The future of Earth observation, Part III This post is a part of a series on the future of earth observation, and is a follow up to The Future of Optical Earth Observation I: The road so far and The Future of Earth Observation II: What do users really want, anyway? Originally, satellite imagery consisted of… Continue reading Persistent Surveillance
An analysis of the Chinese reconnaissance satellites, and their maritime surveillance capabilities This article initially appeared on eastpendulum.com, a French-language blog about the Chinese military and aerospace industry Historical context Ever since the Communist Party conquered mainland China in 1949, the island of Taiwan has been a source of tension in the region.… Continue reading The Chinese maritime surveillance system
Airbus will launch two pairs of optical satellites, one in 2020 and one in 2021, to form a constellation with two orbital planes enabling two revisits per day. The satellites will have a 30cm resolution, a 14km swath, and orbit at 620km altitude. They will leverage the EDRS data relay satellites for ultra-fast tasking and… Continue reading Pleiades NEO, the Airbus Very High Resolution constellation
I wanted to make a short post on today's US spy satellites, but I realized that to speculate about them, it's better to have some historical perspective. So I assembled a condensed history of the US reconnaissance system (only for imagery, the electronic side might come later). I used Susan D. Schultz's chronology in Why… Continue reading History of the US reconnaissance system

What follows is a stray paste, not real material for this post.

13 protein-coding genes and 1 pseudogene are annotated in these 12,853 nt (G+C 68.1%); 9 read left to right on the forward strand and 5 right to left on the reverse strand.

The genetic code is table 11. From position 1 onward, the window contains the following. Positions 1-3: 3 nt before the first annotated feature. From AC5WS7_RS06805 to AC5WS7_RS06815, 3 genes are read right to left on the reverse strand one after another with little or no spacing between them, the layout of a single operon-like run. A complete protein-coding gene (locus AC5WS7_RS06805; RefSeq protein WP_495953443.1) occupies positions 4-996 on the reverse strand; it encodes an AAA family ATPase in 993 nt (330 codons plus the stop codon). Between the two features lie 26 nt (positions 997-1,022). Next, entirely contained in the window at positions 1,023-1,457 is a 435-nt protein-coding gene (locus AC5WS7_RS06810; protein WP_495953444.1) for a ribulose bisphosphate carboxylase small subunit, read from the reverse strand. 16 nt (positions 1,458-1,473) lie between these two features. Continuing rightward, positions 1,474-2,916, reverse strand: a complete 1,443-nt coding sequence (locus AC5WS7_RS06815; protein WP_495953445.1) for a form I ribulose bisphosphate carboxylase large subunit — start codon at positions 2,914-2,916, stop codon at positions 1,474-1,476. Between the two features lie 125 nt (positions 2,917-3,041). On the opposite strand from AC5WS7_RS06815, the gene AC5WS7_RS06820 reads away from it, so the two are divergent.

The Future of Earth Observation, Part II Earth observation satellites do not come cheap. As mentioned in the previous post of this series, until a few years ago, they could cost a few hundred million dollars a piece to build and launch. This makes satellite observation expensive, even for organisations that only buy the images.… Continue reading What do users really want, anyway?
Part I: The road so far Commercial Earth observation is undergoing rapid changes: much like rocket companies such as SpaceX, Blue Origin and a handful of others are challenging the established players in the launch industry, new ways of doing things are being introduced by "new space" companies in the commercial Earth Observation business. Can… Continue reading The Future of Optical Earth Observation
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